What is Thinking About Breathing
Thinking about breathing can be described as paying conscious attention to the flow of air in and out of your lungs, often while in a state of relaxation. It’s an act that has been practiced for thousands of years by mindfulness practitioners, yogis, and meditators.
When you think about your breath, it helps you focus on the present moment, allowing your mind to relax and become more aware of its surroundings.
10 Steps to stop Thinking About Breathing
1-Focus on your physical body:
Concentrate on the sensations of your body and how it moves when you breathe. Notice the rise and fall of your chest as you take a deep breath, or how your stomach expands with each inhales.
2-Practice mindfulness and meditation:
Mindfulness and meditation can help to refocus our attention away from conscious and unconscious thoughts about breathing, allowing us to be more present in the moment.
Practicing these techniques regularly can help train our minds to stay focused on what is happening now rather than worrying about our breathing patterns.
Yoga is another great way to become aware of our breath without focusing too much on it consciously. Certain poses such as sun salutations, squats and forward folds can help to regulate our breathing, as well as helping us become more mindful of how we breathe.
Aromatherapy is a great way to calm our anxious thoughts about breathing by introducing calming scents into the environment. Using essential oils such as lavender or chamomile can help reduce levels of stress and make it easier to relax while focusing on something else.
Being in nature, surrounded by fresh air and beautiful scenery, is a great way to get away from worrying thoughts about your breath. Taking a walk outdoors can help us forget about our breathing patterns and just simply enjoy the moment.
Plus, being outside helps to improve oxygen intake, which is great for our overall health.
6-Acknowledge the thought:
When you catch yourself thinking about your breathing, acknowledge it and accept that it’s happening without judging yourself for it.
7-Reframe your thoughts:
Try to reframe the thought from one of fear or anxiety to one of curiosity or acceptance. For example, instead of getting caught up in worrying about not being able to take a deep breath, try saying something like “I’m noticing my breath right now” or “What does my breath feel like?”.
This can help shift your focus away from worrying and toward being mindful of what is happening with your body and breathing at that moment.
8-Redirect Your Attention:
Once you have acknowledged and reframed the thought, take a few moments to redirect your attention toward something else. This could be focusing on an object in the room, counting backward from 10, or repeating a positive affirmation.
9-Practice Breathing Exercises:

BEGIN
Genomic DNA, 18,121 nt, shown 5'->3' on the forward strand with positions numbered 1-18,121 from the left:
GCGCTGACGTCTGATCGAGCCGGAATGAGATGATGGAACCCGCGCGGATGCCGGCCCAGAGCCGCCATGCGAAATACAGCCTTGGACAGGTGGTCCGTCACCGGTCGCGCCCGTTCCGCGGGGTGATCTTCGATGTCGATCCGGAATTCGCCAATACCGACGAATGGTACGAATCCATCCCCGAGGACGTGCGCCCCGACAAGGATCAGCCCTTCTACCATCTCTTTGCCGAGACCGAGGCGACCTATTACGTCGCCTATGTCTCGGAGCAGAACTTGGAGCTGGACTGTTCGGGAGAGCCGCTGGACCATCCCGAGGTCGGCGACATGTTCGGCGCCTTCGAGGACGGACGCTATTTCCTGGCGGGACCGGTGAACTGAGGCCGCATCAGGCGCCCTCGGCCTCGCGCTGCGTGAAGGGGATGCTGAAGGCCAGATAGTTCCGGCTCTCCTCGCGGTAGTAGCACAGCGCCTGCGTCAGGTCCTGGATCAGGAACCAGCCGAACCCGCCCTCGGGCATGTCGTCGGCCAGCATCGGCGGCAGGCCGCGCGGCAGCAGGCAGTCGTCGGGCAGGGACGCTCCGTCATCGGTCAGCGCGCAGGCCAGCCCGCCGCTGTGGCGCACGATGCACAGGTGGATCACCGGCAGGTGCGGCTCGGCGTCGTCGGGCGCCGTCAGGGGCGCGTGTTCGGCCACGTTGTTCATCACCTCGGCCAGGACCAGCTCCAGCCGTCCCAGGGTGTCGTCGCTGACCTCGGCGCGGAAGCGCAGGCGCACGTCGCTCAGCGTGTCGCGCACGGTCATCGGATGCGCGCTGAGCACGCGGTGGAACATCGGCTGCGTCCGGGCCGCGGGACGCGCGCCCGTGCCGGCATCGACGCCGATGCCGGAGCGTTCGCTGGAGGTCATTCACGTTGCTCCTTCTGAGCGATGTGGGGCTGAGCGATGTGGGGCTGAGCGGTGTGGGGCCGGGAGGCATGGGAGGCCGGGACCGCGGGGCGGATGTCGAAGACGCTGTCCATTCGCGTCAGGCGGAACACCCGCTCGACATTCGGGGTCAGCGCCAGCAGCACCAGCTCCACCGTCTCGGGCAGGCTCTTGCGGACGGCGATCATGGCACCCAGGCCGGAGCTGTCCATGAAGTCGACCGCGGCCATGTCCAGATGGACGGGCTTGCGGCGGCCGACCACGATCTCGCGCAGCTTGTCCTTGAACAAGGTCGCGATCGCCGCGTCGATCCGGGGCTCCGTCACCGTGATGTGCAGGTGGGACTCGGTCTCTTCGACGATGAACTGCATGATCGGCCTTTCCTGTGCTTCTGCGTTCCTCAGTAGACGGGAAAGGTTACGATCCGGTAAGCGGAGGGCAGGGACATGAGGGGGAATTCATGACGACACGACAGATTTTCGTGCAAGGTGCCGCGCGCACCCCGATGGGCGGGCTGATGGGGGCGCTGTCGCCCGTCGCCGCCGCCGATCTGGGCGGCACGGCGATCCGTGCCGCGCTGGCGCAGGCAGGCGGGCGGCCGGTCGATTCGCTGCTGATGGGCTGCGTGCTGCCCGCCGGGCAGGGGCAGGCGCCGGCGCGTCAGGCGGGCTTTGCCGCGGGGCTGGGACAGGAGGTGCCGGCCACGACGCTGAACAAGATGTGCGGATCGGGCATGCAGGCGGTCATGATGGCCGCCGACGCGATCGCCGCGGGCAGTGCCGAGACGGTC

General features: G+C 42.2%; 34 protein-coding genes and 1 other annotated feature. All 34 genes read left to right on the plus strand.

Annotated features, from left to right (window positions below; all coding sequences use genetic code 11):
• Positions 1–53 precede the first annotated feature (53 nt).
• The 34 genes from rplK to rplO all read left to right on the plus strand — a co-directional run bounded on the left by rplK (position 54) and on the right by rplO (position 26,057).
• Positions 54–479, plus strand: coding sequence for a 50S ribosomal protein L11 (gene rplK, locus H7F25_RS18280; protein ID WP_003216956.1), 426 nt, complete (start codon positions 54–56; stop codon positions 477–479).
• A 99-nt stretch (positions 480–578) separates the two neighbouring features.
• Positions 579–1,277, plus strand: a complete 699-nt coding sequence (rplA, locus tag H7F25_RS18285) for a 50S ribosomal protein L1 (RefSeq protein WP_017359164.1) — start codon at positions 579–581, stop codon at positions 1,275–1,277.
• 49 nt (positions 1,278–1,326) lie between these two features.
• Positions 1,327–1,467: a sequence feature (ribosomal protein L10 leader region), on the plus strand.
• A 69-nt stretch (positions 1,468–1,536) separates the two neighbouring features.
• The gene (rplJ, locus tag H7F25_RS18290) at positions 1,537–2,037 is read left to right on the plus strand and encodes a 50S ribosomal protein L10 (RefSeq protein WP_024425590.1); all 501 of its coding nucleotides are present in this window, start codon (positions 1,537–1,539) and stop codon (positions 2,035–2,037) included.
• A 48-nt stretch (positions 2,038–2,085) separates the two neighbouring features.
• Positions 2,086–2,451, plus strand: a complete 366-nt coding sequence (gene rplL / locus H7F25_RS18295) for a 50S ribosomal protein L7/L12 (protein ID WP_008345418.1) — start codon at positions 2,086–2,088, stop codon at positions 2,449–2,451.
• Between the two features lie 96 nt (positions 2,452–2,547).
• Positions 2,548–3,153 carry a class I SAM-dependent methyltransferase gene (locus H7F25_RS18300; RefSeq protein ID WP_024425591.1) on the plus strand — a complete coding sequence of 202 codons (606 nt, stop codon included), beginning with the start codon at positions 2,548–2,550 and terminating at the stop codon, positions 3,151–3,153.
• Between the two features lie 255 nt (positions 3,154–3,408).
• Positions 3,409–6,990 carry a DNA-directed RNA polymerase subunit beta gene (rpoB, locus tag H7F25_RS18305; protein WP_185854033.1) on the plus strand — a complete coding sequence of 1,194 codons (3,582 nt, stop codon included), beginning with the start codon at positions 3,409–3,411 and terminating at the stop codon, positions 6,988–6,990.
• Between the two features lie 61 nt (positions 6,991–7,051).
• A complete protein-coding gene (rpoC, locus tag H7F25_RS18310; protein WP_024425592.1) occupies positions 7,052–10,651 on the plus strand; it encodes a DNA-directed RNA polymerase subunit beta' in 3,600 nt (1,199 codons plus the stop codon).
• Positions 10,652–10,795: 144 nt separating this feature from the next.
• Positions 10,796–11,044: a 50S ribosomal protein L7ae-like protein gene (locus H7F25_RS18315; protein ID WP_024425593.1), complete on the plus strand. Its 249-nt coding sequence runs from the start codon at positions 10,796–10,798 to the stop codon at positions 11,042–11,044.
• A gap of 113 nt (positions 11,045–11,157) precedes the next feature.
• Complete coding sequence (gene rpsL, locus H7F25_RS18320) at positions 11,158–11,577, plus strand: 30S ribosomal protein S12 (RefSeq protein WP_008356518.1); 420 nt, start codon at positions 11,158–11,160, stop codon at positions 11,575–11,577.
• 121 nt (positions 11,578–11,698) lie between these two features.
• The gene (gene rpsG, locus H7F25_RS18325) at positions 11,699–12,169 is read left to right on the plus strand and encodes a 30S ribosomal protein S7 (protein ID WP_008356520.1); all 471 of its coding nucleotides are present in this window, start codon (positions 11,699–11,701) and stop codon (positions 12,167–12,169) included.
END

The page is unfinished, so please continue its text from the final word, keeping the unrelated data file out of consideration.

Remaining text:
If you’re still feeling anxious about your breathing patterns, there are some simple exercises you can do to help promote relaxation and calmness. Some of these include taking slow deep breaths in through your nose and out through your mouth, belly breathing (focusing on expanding and contracting your stomach as you inhale and exhale), or simply sitting quietly and paying attention to each breath’s natural rhythm without attempting to manipulate it in any way.
10-Seek Professional Help:
If the thought of your breathing or any related anxiety symptoms is preventing you from living a normal life, it could be time to seek professional help.
A mental health professional can help you better understand and manage these thoughts and feelings so that they don’t take over your life.
By using these 10 methods, we can start to become more aware of our breathing and focus on what’s important in the present moment instead of worrying about our breath. With practice and patience, you can learn how to stop thinking about your breathing and enjoy life without any unnecessary stress!
Q: What should I do if I can’t stop thinking about my breathing?
A: If the thought of your breathing or any related anxiety symptoms is preventing you from living a normal life, it could be time to seek professional help. A mental health professional can help you better understand and manage these thoughts and feelings so that they don’t take over your life.
Q: How often should I practice mindful breathing techniques?
A: It depends on how much time and energy you have available, but even just a few minutes per day can make a big difference in helping to calm anxious thoughts about your breath. As with any new habit, consistency is key! The more regularly you practice, the better your results will be.
Q: Are there any other techniques besides mindful breathing to reduce anxiety about my breath?
A: Yes! Things such as getting outside, acknowledging the thought, reframing your thoughts, redirecting your attention, and seeking professional help can all help decrease anxious thoughts related to your breath. Additionally, using essential oils or practicing relaxation exercises such as yoga or meditation are great ways to promote overall well-being.